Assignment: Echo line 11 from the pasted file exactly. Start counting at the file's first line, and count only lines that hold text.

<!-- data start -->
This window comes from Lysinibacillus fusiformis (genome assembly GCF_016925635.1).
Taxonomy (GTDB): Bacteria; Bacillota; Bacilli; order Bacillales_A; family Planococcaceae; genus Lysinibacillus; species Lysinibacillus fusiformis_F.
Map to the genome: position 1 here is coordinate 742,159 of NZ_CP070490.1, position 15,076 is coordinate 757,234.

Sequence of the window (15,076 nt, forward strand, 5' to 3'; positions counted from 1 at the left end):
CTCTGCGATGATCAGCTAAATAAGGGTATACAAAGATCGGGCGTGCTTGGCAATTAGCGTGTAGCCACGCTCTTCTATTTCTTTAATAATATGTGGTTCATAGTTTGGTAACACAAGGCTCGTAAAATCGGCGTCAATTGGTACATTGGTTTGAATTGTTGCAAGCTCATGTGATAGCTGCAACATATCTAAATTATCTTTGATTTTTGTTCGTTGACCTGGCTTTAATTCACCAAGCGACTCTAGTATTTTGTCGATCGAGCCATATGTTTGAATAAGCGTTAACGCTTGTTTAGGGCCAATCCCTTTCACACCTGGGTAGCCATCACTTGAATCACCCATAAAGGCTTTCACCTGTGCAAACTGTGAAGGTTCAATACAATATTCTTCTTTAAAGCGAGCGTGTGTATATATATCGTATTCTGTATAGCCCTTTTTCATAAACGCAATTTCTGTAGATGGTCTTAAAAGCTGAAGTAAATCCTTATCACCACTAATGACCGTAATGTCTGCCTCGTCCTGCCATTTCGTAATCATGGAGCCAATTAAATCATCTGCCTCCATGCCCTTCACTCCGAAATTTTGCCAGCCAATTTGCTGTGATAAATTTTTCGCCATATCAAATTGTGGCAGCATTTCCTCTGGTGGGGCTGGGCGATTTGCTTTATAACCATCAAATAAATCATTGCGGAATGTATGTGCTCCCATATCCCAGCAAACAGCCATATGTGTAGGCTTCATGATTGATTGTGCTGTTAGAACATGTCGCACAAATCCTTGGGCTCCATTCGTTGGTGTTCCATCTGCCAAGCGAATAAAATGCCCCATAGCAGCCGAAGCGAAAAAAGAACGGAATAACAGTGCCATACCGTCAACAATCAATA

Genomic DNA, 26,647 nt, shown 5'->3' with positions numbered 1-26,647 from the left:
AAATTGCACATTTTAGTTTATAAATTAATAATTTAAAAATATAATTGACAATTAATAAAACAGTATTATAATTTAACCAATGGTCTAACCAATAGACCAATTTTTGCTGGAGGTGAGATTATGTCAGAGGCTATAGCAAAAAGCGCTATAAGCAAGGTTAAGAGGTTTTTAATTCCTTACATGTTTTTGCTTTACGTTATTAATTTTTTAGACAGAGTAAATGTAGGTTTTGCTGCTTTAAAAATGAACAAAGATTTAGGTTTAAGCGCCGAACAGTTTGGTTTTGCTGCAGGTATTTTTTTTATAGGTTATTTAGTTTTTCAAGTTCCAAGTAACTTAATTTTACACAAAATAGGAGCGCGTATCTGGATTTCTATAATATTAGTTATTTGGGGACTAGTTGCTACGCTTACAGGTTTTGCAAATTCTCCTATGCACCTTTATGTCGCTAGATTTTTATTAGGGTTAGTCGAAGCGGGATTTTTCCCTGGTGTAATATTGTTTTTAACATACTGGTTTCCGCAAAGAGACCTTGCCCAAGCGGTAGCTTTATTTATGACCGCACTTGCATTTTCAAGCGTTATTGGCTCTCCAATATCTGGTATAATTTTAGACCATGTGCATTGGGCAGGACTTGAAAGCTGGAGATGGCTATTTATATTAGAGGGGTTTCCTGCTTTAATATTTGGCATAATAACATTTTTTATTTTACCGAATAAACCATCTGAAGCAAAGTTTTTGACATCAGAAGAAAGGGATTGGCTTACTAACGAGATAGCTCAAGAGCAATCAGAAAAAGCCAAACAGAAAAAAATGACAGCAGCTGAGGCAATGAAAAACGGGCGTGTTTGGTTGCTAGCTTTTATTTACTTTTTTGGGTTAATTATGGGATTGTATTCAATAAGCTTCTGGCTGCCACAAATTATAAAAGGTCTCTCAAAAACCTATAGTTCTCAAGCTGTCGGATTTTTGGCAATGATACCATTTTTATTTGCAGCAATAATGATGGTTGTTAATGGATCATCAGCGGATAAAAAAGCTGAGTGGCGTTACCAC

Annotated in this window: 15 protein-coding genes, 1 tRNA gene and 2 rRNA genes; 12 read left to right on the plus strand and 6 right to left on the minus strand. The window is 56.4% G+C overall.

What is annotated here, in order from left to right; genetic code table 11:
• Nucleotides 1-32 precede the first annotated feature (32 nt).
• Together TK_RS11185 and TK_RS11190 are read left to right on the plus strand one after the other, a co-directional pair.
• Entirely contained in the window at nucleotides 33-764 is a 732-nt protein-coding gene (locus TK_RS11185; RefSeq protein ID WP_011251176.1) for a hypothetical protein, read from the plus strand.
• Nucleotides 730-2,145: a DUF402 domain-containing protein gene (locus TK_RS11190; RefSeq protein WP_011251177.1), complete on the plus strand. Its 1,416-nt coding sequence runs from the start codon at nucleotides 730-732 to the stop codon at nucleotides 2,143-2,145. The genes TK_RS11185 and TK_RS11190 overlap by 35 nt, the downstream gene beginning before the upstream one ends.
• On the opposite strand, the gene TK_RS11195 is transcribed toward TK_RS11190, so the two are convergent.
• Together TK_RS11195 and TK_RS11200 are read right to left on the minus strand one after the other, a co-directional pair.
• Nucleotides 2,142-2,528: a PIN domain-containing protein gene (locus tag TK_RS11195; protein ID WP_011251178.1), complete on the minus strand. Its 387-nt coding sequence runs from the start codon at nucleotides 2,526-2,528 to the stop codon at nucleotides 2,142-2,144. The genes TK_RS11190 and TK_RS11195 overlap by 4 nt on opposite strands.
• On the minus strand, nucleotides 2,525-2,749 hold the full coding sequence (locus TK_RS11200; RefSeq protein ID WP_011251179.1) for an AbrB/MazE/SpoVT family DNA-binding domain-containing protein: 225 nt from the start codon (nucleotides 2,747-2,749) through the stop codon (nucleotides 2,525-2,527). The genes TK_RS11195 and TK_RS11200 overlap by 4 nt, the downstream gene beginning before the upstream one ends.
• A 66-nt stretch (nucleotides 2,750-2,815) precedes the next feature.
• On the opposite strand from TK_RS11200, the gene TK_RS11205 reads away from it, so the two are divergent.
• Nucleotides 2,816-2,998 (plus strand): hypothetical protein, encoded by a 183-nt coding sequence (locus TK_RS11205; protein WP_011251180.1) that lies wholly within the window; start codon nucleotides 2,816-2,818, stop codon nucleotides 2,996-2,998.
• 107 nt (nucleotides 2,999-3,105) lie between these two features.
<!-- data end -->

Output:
• Together TK_RS11185 and TK_RS11190 are read left to right on the plus strand one after the other, a co-directional pair.